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Sudan and Darfur Rebels Reach Security Agreement

The Sudanese government and rebel leaders have signed an agreement on security and humanitarian issues in the troubled Darfur region.

The agreement was signed after two weeks of African Union-mediated peace talks in Abuja, Nigeria.

In a major concession, the Sudanese government has agreed to establish a no-fly zone over Darfur. The government and the two main rebel factions also pledge to allow unrestricted access to the region by humanitarian relief agencies.

Nigerian President Olusegun Obasanjo called the breakthrough a step in the right direction, although he cautioned that more work needs to be done.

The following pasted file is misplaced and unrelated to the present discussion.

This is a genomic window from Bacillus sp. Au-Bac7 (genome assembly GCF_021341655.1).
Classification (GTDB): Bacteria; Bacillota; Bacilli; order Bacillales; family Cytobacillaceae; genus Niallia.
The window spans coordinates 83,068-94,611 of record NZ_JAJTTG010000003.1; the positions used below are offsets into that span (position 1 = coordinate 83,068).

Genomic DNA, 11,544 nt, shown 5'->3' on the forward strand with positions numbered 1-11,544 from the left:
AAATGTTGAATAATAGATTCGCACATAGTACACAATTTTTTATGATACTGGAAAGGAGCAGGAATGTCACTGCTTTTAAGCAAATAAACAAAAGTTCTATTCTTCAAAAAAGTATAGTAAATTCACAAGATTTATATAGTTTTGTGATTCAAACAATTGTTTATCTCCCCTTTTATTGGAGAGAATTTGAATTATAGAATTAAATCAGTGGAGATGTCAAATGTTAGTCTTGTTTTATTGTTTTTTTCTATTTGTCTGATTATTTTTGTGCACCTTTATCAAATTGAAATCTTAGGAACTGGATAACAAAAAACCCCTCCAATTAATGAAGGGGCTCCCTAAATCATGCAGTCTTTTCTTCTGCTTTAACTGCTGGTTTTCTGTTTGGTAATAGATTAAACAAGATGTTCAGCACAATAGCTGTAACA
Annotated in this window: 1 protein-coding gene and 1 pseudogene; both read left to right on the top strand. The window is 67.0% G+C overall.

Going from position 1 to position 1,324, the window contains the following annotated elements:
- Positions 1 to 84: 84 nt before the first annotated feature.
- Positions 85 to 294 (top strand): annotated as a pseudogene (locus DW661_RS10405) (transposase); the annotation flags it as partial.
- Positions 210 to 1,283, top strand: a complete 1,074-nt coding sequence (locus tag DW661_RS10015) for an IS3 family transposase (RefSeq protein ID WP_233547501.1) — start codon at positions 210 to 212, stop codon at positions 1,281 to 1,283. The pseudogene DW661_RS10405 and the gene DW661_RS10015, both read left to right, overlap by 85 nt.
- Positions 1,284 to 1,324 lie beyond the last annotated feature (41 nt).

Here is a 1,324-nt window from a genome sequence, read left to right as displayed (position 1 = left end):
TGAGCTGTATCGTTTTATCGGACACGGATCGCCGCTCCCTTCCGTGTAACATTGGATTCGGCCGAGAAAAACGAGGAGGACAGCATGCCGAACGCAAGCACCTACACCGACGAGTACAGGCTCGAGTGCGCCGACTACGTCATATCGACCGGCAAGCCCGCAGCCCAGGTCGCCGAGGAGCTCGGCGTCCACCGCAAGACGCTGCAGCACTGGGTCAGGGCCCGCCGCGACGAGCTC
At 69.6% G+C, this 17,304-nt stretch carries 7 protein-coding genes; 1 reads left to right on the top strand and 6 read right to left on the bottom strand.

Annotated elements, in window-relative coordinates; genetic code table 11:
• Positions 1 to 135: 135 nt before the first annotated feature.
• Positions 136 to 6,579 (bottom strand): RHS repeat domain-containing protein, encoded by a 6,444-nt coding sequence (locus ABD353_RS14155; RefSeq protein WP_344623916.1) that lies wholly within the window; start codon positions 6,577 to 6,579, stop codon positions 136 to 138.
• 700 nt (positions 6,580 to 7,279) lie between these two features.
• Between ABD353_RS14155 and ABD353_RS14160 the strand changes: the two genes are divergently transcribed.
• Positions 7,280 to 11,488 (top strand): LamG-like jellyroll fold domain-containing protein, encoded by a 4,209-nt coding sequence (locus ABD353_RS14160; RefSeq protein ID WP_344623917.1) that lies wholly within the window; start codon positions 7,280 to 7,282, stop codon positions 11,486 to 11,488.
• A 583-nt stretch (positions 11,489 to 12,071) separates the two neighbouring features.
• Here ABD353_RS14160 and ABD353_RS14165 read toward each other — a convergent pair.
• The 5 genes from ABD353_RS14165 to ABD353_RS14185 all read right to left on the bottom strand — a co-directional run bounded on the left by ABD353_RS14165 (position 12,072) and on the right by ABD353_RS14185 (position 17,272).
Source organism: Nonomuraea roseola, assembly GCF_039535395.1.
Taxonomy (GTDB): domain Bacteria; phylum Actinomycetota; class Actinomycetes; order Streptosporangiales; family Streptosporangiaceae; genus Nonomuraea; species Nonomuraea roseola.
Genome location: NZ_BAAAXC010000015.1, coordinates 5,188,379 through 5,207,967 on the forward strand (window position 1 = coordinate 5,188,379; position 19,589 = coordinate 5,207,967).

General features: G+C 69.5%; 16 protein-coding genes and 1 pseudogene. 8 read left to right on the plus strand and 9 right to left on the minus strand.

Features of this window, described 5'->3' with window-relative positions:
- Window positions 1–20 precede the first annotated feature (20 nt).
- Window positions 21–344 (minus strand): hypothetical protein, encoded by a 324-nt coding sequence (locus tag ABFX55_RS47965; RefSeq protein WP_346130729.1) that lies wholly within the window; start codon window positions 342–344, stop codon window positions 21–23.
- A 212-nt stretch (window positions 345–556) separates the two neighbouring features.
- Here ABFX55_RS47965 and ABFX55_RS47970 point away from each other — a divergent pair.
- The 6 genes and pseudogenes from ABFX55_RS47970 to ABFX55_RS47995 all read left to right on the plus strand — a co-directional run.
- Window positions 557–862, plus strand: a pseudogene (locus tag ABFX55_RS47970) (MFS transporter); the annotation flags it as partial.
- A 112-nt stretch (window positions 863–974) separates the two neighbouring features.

The signing occurred a week before a special U.N. Security Council meeting on the Darfur crisis in Nairobi, where sanctions against the Sudanese oil industry could be considered.

U.N. officials say the Darfur conflict has created the world's worst humanitarian crisis, with more than one-and-one-half-million people driven from their homes and tens-of-thousands killed.

Two black rebel groups took up arms against the ethnic-Arab Sudanese government early last year, saying the government had ignored Darfur's needs. In response, Arab militiamen called Janjaweed attacked black villages across the region.

Residents and aid workers say the Sudanese military provided air support for the raids - making the no-fly agreement particularly important. The African Union is moving about three-thousand troops and police officers to the region to monitor a ceasefire.